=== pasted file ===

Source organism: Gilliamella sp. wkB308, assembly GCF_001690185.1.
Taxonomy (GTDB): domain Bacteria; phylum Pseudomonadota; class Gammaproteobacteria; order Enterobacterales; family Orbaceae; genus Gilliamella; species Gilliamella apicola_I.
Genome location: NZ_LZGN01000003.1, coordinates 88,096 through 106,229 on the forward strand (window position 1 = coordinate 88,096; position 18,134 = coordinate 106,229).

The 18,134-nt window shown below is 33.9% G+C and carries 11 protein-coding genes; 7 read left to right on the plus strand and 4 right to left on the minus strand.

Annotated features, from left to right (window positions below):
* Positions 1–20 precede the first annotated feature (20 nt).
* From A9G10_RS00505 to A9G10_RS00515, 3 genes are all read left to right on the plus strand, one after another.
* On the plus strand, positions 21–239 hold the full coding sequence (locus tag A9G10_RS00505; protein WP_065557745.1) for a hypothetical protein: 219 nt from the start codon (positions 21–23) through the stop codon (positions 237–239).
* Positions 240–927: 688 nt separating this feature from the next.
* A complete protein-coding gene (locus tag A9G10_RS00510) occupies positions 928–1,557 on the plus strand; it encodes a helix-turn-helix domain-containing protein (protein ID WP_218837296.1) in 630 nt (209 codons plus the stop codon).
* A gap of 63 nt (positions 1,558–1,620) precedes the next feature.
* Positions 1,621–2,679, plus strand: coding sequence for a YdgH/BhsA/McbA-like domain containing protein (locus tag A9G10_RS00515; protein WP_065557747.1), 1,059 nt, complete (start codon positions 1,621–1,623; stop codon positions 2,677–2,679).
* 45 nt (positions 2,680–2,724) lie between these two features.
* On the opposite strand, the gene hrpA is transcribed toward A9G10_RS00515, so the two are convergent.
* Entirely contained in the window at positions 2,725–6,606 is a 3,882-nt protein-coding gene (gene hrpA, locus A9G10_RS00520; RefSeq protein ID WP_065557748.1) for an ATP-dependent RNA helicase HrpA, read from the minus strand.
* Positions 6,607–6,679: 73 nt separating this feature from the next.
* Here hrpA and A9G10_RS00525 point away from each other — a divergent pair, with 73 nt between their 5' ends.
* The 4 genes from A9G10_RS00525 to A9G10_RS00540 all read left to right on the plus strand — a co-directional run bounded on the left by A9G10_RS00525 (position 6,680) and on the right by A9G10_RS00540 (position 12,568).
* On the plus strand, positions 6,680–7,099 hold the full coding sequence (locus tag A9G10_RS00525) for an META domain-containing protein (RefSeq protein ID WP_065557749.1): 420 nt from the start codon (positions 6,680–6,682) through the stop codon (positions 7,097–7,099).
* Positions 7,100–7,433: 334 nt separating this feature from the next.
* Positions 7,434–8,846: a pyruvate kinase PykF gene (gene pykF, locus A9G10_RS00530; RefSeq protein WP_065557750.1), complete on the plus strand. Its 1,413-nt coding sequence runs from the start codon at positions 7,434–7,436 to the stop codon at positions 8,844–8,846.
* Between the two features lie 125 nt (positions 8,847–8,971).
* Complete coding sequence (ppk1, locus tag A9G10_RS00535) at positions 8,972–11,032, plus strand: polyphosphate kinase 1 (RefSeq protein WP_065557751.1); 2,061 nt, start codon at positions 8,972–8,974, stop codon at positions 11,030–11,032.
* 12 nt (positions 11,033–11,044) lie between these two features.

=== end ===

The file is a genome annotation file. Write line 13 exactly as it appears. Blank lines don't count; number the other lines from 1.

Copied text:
* 45 nt (positions 2,680–2,724) lie between these two features.